The demented archaeologist Dr. Andrew Forbes discovers a living, breathing serpent creature known to the Aztecs as Quetzalcoatl, the Killer Bird God, and accidentally kills his wife by ... See full summary »
Sherlock Holmes investigates when young women around London turn up murdered, each with a finger severed. Scotland Yard suspects a madman, but Holmes believes the killings to be part of a diabolical plot.
Leo, a former convict, is living in seclusion on an island with his step-daughter, the daughter of his late wife. Leo was framed by a group of former business associates, and he also suspects that one of them killed his wife. He has invited the group to his island, tempting them by hinting about a hidden fortune, and he has installed a number of traps and secret passages in his home. He is aided in his efforts by a former cell-mate who holds a grudge against the same persons. When everyone arrives, the atmosphere of mutual suspicion and the thick fog that covers the island promise a tense and hazardous weekend for everyone.Written by
The New York World-Telegram reported that the rights to the play this film was based on, had been sold for $30,000. This is highly suspect, given the fact that it became a PRC release, a studio that typically paid writers less than $200 for a final script. See more »
When Sylvia opens the chest in the lounge and finds the skull, it is facing forward. In the longer shots, thereafter, it is facing upwards towards her. See more »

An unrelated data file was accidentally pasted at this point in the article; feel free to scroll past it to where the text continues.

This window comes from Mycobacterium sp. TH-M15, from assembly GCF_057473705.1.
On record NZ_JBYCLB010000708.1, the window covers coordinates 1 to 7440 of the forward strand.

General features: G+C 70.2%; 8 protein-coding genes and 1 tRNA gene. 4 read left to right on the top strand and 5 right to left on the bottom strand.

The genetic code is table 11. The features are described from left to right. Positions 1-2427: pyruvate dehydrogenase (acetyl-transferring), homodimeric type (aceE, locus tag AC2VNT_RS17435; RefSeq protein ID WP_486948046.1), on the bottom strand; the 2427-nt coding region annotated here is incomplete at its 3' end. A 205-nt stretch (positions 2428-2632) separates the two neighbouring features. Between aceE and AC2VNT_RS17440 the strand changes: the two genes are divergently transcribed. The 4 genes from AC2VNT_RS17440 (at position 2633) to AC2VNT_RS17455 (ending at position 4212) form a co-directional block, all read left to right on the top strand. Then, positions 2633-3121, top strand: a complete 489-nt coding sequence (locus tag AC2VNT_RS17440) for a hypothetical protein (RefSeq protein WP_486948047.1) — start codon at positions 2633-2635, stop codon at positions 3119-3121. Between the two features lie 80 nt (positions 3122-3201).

First time of watching: entertaining low budget spooky house mystery with Zucco and Atwill at their eye-popping peaks. Terrible print - the negative must look transparent, so I would definitely recommend switching the lights off (or a cinema) for optimum viewing.
It's a PRC stagey mix of And Then There Were None (in this case, Two) and The Cat And The Canary, with a few extra twists, but with only nine characters. The butler was a short-lived oddball however, quickly dispatched with gusto from the plot to the cynical amusement of Zucco. To my cynical amusement it's at that moment that Zucco is reminded that he "blew his top" when he was in prison - not hard to imagine!
The male romantic lead was even more wooden, impetuous and prescient than the rest of the cast (Jerome Cowan was wasted yet again), but overall I enjoyed the film, nice atmosphere when the print allowed and an almost believable nasty-revenge storyline.
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